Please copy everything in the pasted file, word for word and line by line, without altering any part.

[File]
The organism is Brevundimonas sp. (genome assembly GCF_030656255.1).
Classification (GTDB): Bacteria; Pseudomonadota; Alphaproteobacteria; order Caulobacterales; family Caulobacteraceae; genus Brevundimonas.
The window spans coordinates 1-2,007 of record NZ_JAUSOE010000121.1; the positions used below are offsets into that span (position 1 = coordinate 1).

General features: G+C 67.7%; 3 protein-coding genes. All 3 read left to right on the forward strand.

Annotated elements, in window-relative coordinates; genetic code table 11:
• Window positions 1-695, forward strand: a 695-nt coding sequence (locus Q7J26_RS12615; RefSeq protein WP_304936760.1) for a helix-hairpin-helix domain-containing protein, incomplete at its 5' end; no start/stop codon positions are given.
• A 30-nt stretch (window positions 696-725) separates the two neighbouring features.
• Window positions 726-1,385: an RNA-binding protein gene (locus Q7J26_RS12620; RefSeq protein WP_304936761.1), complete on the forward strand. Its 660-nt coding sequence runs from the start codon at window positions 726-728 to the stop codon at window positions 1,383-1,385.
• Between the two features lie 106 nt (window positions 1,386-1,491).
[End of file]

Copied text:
The organism is Brevundimonas sp. (genome assembly GCF_030656255.1).
Classification (GTDB): Bacteria; Pseudomonadota; Alphaproteobacteria; order Caulobacterales; family Caulobacteraceae; genus Brevundimonas.
The window spans coordinates 1-2,007 of record NZ_JAUSOE010000121.1; the positions used below are offsets into that span (position 1 = coordinate 1).

General features: G+C 67.7%; 3 protein-coding genes. All 3 read left to right on the forward strand.

Annotated elements, in window-relative coordinates; genetic code table 11:
• Window positions 1-695, forward strand: a 695-nt coding sequence (locus Q7J26_RS12615; RefSeq protein WP_304936760.1) for a helix-hairpin-helix domain-containing protein, incomplete at its 5' end; no start/stop codon positions are given.
• A 30-nt stretch (window positions 696-725) separates the two neighbouring features.
• Window positions 726-1,385: an RNA-binding protein gene (locus Q7J26_RS12620; RefSeq protein WP_304936761.1), complete on the forward strand. Its 660-nt coding sequence runs from the start codon at window positions 726-728 to the stop codon at window positions 1,383-1,385.
• Between the two features lie 106 nt (window positions 1,386-1,491).